GBS- The truth
Top 10 things about GBS of the newborn for which there is a lack of research:
1. How many full term babies are permanently injured (not killed) from GBS disease of the newborn? How many experience each of the various types (deafness, learning disabilities, CP) of morbidity?
2. Do prophylactic antibiotics to GBS positive women prevent or decrease long term GBS morbidity in full term newborns (vs. mortality)?
3. The presence of GBS antibodies in the mother has been shown to be protective against Newborn GBS(10). Women with high titers of antibodies to GBS are thought to pass on immunity to GBS to their fetus and thereby have less GBS infected babies. Smokers, drug abusers, obese and immune suppressed women produce less antibodies. Are they more likely to have a baby with GBS disease? Is some/most/all GBS disease of the newborn associated with women with low titers of antibodies to GBS?
4. There is only one published study asking whether pregnant women who culture GBS positive in urine, also culture positive in rectovaginal culture. Of 1036 assymptomatic women who underwent routine urine culture in pregnancy, 10.7% had GBS in their urine, of those 70% of those had <10,000 CFU (colony forming units) and 30% had >10,000 CFU which is considered highly colonized. Of the 111 women who had GBS in their urine (bacteriuria), 40% cultured negative for GBS on rectovaginal swabs. Women who were heavily colonized in urine were no more likely than those lightly colonized in urine to have positive rectovaginal cultures. (16)
Approximately 11% of women colonized positive for GBS in urine and their healthy babies culture positive for GBS than other babies, however no one has ever documented higher rates of GBS DISEASE associated with maternal GBS bacteriuria. GBS in urine has been associated with chorioamnionitis- uterine infections in the mother- which is most closely associated with prolonged labors, as well as frequent vaginal exams, internal monitoring, prolonged ROM, cesareans, and teenage pregnancies, but to date not documented to be associated with GBS disease of the newborn.
There are many claims that antibiotics during pregnancy given to women wiht GBS bacteriuria can prevent preterm birth, but this data is confounded by studying high risk populations. A RCT study contradicts this claim, found that women with GBS bacteriuria, additional exposure to antibiotics is associated with an increased, not decreased, risk of preterm birth. In this study the rate of preterm birth for women with bacteriuria was 16% and without GBS bacteriuria was also 16% and 28% among women with GBS bacteriuria who received antibiotics. (17) All three rates reflect outcomes only seen in extremely high risk populations. Healthy, well fed populations, the preterm rate is 7%. Asymptomatic GBS bacteriuria may not have a role in preterm birth but rather may be a marker for low socioeconomic status which is associated with low birth weight. (18) The quality of even the best studies on asymptomatic bacteriuria in pregnancy is poor. (18)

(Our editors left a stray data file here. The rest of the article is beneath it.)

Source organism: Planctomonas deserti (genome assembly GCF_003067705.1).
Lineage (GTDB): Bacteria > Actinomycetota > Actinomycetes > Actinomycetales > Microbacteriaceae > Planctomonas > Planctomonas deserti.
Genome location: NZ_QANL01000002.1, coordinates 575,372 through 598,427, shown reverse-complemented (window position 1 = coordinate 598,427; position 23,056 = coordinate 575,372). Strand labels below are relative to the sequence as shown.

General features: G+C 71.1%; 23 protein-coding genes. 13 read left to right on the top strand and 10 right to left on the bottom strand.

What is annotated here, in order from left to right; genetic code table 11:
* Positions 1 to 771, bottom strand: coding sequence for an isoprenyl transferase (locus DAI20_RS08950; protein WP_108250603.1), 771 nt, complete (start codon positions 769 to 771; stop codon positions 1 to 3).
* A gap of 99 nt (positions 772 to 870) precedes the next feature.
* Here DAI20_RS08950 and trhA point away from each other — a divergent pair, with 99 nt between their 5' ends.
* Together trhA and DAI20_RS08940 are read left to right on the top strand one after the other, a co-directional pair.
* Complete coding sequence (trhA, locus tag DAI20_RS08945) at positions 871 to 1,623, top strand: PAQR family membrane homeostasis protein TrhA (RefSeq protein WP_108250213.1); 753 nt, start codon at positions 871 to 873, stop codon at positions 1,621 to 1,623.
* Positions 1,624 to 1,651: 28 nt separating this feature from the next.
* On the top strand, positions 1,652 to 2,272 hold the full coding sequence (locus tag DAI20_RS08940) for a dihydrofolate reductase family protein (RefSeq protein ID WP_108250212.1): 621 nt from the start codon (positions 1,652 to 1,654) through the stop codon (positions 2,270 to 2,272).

The unanswered question is: Do heavily colonized full term women have more GBS newborn disease or perhaps less newborn GBS due to higher titers of antibodies against GBS that they pass to the fetus? Are women who heavily colonized with GBS, whether in urine or vagina, more likely or less likely to have babies with GBS disease? We dont know.
Does giving oral antibiotics to pregnant women with asymptomatic GBS bacteriuria decrease or increase the occurrence of GBS disease of newborn?
5. 50% of GBS disease of the newborn occurs to babies of women with the following risk factors: Premature, IUGR, LBW, ROM > 18 hours, and fever. The other 50% occurs to babies of women without those risk factors. Of those women, how many had ROM between 2 and 17.9 hours? Since prolonged ROM is known to increase the risk of GBS disease, how would eliminating AROM affect the occurrence of GBS disease of newborn?
Is there a difference in the GBS disease among women with impressive, flowing ROM which fills up pads quickly and women who have a high leak that is leaks 1 to 2 cc per hour? Is a high leak a risk of newborn GBS at all?
6. On page 11 of the 2002 CDC protocols appears one of several unqualified statement “GBS can cross intact amniotic membranes.” A study of 550 babies born to GBS positive women, by CS without ROM, and without prophylaxis, demonstrated not a single case of GBS disease, where one would expected 5 sick newborn if GBS crossed membranes, supporting the theory that GBS either never crosses membranes. In vitro study has not been able to demonstrate GBS crossing membranes, even at concentrations of 1,000,000,000 CFU. (20) Further investigation into how GBS could cross intact membranes demonstrated that GBS failed to invade amnion cells under a variety of assay conditions (21) and fetal membranes demonstrated an inhibitory effect on GBS. (22). Cases of colonized infants born by CS in the absence of ruptured membranes could be due to any number of other vectors other than the mother that come in contact with the baby.